Fintech trends are beginning to catch on in New Zealand. New platforms are changing consumer buying habits and it’s time for businesses to prepare, says John O’Sullivan.
When we look at the history of economics, the development of tangible currency and product values is the cornerstone of modern society. Prior to this, all transactions were made through bartering and compromise.
A shift to domestication and a boom in agricultural societies required a more universal standard of value to measure commodities and the labour value of an individual’s work. And thus, the emergence of money and currencies into common use.
We’re well on our way to another huge shift in commerce as physical currency becomes obsolete and fintech solutions become more important to consumers. Businesses who adapt to this will prosper, while those that fail to evolve will be left behind.
Fintech is an umbrella term that covers any technological innovation in the financial sector – including innovations in peer to peer finance, investment algorithms and even crypto-currencies like bitcoin.
An important part of this for New Zealand businesses is the emergence of alternative payment methods that give consumers more control over their financial footprint – some of these are even starting to make a challenge to one of the early and most popular fintech inventions, the credit card.
New Zealand’s about to get Amazon’d
In a recent article in NZ Listener (October 7 – 13), journalist Mark Broatch looked at the expansion of Amazon Prime into Australia and what this would mean for the future of retail in New Zealand. It’s no surprise that the digital giant is on a crash course to expand into our country, and when it does the already exponential growth of online transactions occurring every day is set to increase tenfold.
New Zealanders have embraced card and mobile payment options significantly over the last decade, with society slowly but surely moving towards an entirely cashless society. According to Statistics New Zealand, in August 2017 alone there were 139 million electronic card transactions across all industries and the total amount spent across all transactions was $6.7 billion.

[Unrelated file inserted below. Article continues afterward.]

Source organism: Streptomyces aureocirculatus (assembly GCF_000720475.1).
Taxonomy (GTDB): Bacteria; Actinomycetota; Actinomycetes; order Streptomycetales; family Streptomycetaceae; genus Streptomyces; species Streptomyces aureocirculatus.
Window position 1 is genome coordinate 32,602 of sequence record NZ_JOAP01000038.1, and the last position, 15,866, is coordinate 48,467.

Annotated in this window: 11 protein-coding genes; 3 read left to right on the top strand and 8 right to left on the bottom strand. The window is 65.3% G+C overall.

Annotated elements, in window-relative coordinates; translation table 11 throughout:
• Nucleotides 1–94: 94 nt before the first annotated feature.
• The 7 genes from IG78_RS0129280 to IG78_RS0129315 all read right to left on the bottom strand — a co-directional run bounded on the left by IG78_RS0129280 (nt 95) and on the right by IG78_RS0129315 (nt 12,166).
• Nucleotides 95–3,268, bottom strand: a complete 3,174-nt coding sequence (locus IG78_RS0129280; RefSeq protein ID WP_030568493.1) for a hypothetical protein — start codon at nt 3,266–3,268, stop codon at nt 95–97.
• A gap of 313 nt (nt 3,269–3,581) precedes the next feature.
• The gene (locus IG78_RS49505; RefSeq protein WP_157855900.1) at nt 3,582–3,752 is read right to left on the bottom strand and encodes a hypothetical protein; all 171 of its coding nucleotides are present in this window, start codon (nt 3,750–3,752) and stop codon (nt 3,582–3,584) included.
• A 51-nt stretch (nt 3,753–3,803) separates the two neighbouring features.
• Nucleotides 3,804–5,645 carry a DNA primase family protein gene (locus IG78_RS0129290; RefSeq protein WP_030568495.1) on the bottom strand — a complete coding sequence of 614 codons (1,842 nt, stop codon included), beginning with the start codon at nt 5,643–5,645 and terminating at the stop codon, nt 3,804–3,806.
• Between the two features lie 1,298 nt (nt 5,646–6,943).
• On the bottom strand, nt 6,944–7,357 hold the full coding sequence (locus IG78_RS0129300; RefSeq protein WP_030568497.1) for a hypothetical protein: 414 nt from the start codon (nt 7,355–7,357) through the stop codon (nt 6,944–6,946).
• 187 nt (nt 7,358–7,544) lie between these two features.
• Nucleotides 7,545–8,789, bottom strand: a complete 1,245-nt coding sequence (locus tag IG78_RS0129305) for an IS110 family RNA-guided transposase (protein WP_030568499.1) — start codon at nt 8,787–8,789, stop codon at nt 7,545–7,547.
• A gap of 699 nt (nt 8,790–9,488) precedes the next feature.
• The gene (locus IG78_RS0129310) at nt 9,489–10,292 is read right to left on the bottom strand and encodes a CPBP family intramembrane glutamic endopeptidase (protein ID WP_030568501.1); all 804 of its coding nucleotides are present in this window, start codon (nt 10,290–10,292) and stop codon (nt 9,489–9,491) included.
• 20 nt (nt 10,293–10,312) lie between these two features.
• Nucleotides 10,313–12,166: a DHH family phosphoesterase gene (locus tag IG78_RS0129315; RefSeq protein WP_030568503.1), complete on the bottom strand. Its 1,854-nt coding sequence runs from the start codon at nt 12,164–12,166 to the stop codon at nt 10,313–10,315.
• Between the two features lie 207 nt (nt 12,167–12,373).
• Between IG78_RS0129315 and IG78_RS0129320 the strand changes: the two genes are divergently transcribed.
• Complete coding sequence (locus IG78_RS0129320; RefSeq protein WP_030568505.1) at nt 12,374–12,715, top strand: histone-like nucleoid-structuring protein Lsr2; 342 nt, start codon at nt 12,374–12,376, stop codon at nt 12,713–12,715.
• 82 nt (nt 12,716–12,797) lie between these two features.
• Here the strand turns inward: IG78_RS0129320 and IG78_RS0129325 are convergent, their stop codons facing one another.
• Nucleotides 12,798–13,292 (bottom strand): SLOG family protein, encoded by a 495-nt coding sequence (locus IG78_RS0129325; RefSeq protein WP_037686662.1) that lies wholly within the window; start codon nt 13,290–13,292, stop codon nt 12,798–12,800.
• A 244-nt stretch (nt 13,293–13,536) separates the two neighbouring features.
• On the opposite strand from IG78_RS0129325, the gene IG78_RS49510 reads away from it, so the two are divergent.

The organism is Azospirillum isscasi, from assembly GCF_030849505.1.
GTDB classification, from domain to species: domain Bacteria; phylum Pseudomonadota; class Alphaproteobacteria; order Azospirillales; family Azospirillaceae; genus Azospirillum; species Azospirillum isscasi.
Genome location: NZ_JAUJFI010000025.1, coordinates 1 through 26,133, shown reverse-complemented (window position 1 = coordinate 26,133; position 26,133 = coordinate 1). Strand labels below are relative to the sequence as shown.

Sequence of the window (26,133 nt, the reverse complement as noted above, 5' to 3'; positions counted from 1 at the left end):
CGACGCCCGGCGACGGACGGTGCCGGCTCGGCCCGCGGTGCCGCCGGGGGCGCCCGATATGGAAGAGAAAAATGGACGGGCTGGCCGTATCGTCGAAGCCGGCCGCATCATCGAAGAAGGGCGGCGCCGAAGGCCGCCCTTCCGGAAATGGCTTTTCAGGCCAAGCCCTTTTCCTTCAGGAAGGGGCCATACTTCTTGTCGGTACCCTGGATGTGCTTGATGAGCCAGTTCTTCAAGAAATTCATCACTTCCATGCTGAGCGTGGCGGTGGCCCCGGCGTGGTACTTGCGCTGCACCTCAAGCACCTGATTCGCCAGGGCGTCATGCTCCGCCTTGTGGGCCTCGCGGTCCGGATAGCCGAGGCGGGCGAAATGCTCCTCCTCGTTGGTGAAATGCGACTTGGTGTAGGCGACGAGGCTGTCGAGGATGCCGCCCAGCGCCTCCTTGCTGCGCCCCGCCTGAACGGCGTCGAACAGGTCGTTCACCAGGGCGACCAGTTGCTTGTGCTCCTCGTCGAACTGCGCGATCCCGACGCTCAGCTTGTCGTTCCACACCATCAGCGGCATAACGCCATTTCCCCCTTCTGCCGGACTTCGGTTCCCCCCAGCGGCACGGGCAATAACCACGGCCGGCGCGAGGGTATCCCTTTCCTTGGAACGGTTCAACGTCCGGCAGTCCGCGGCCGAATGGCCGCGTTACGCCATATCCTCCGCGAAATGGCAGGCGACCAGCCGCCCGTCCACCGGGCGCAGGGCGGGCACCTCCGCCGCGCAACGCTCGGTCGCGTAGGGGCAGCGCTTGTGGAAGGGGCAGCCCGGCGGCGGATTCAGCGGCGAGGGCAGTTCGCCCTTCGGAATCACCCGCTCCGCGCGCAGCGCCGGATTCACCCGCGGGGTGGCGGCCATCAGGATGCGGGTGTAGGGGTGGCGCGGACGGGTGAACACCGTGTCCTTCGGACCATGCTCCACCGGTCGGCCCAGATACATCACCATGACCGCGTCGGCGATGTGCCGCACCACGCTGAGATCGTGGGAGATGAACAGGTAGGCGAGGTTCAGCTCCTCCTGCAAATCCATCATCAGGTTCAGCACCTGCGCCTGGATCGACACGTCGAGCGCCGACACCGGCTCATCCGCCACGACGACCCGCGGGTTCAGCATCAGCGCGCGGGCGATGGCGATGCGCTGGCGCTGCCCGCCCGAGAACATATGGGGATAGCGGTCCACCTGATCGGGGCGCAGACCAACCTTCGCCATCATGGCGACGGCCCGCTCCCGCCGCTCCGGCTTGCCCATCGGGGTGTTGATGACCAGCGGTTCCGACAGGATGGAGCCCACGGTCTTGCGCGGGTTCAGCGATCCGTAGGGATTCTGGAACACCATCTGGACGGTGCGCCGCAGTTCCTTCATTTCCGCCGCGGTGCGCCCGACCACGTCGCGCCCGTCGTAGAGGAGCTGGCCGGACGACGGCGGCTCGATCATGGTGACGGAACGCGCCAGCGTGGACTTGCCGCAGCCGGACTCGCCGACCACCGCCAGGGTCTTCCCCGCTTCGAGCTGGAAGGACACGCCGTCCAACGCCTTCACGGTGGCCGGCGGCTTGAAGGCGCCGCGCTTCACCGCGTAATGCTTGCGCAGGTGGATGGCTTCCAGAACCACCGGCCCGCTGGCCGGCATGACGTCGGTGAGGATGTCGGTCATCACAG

New Zealand is ripe for the retail revolution. As a country, we’ve always been a testing ground for financial technology – in 1985 we were one of countries to embrace Eftpos technology widely. And now we’re seeing new fintech technology platforms that empower consumers and will transform the shopping experience.
The question is, will local businesses be able to keep up with the changing tide?
Convenience is king
In this day and age, convenience is one of the strongest divers of consumer decision making, especially among millennials. This generation has been raised with a healthy suspicion of credit products after living through the 2008 global financial crisis. They are technologically savvy and embrace fintech solutions readily.
Payment instalment platforms like PartPay give consumers who make their payments on time a no fee and interest free option to credit cards and other personal loans. Being able to use your debit card and split payments into manageable instalments while receiving your product or service immediately provides the freedom to spend flexibly in the modern era.
Benefits are clear for consumers, but what do businesses get for embracing fintech solutions? After all, it’s the retailers and service providers who are covering the cost for many new payment options. The most obvious answer is ensuring customers are happy. If you’re not embracing industry trends you can guarantee one of your competitors are. Secondly, PartPay research shows businesses that incorporate payment instalment technology into point-of-sale options have increased average spend and basket size.
Another example of business benefits is from 2016 when Business Insider reported the introduction of a “Pay with Amazon” button to their online stores saw 200 per cent year-over-year growth in merchants adopting this system to their online platforms – tapping into a database of 23 million users actively using the service.
Giving consumers options to suit their lifestyle is key for businesses going forward. These fintech trends are beginning to catch on in New Zealand, so it’s important for businesses to sit up and take note of the way these platforms are changing consumer buying habits.
John O’Sullivan is director and founder of PartPay.